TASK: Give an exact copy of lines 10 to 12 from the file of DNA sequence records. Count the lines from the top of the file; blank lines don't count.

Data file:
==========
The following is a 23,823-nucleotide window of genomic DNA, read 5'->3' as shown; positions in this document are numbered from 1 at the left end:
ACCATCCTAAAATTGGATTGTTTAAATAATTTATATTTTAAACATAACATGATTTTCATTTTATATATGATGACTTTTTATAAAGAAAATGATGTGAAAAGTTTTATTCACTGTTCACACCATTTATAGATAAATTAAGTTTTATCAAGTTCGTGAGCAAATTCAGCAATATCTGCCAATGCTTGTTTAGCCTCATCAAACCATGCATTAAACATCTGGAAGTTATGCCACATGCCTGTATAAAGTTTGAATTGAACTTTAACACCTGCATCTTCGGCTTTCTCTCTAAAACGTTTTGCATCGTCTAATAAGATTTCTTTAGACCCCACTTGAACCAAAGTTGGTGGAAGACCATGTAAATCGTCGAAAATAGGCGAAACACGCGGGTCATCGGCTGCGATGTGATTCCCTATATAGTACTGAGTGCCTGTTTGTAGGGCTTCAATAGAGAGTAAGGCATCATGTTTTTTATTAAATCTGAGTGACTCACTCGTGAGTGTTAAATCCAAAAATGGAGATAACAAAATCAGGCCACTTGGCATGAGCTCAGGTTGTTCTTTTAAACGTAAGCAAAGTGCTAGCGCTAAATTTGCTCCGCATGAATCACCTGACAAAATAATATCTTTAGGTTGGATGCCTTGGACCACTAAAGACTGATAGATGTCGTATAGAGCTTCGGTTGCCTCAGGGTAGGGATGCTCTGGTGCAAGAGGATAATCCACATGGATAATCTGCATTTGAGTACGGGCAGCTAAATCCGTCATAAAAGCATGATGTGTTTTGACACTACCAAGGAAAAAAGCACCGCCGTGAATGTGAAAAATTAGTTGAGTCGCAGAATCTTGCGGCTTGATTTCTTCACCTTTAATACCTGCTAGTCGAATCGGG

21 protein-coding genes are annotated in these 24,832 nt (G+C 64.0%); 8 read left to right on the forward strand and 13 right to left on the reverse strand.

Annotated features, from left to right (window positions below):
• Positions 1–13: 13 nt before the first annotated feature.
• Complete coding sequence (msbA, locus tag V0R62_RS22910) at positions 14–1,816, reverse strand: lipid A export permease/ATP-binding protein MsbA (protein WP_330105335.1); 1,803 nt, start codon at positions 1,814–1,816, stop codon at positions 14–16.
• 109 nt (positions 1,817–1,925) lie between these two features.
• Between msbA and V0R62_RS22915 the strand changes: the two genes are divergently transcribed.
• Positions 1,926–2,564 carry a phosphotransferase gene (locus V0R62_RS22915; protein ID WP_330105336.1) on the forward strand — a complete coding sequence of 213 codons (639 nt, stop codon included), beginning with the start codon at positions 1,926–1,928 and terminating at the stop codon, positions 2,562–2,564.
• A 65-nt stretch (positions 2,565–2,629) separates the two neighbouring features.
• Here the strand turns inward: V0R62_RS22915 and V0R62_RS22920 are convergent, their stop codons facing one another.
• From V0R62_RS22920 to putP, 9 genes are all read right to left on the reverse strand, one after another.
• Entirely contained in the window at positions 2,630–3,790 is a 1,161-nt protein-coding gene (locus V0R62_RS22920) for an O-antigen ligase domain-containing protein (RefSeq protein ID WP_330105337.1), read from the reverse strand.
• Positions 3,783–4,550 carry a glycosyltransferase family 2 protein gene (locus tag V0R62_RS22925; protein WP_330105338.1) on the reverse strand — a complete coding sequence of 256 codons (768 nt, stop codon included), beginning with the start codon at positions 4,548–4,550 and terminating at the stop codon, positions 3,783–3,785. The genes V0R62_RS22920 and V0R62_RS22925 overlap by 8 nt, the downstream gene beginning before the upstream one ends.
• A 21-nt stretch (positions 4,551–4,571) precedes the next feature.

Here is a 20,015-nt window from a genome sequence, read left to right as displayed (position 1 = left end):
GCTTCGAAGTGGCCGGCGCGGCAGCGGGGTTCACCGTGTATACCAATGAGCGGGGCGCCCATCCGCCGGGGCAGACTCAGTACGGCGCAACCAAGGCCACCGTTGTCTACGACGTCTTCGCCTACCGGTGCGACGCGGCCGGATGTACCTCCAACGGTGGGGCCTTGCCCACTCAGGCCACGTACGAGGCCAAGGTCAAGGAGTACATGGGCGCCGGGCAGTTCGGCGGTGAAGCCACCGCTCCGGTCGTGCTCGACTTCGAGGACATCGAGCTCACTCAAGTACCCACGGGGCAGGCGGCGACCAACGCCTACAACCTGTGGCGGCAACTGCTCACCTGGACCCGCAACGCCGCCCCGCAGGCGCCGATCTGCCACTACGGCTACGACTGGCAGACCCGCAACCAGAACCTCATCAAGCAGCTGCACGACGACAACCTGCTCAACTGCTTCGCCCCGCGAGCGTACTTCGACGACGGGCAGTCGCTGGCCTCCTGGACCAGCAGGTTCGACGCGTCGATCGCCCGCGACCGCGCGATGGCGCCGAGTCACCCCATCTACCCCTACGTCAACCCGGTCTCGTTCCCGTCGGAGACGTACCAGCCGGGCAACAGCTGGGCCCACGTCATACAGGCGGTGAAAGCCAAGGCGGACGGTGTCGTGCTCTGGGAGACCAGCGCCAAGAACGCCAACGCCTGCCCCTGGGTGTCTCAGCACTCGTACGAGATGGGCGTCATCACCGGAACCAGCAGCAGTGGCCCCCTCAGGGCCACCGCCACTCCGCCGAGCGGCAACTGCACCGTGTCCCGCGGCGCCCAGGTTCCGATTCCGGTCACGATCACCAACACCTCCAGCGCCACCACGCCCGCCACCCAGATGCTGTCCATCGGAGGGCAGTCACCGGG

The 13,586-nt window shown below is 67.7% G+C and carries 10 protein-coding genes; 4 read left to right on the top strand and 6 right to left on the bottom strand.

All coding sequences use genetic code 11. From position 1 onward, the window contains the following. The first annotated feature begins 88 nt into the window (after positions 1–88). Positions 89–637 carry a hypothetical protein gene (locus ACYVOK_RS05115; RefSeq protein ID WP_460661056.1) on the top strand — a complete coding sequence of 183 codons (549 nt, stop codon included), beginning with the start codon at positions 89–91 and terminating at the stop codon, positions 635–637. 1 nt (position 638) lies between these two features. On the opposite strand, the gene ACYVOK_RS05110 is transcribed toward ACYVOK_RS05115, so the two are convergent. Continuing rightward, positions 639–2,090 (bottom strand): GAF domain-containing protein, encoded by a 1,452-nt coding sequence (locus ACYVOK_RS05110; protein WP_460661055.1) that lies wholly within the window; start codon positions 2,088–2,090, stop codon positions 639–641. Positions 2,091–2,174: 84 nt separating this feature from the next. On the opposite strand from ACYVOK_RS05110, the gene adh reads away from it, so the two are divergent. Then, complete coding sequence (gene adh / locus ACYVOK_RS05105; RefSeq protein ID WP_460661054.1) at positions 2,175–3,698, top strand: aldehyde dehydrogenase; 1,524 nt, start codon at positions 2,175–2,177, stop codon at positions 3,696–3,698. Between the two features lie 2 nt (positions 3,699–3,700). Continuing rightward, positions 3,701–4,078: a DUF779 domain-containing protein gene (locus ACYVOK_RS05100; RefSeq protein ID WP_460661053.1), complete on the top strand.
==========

• A 65-nt stretch (positions 2,565–2,629) separates the two neighbouring features.
• Here the strand turns inward: V0R62_RS22915 and V0R62_RS22920 are convergent, their stop codons facing one another.
• From V0R62_RS22920 to putP, 9 genes are all read right to left on the reverse strand, one after another.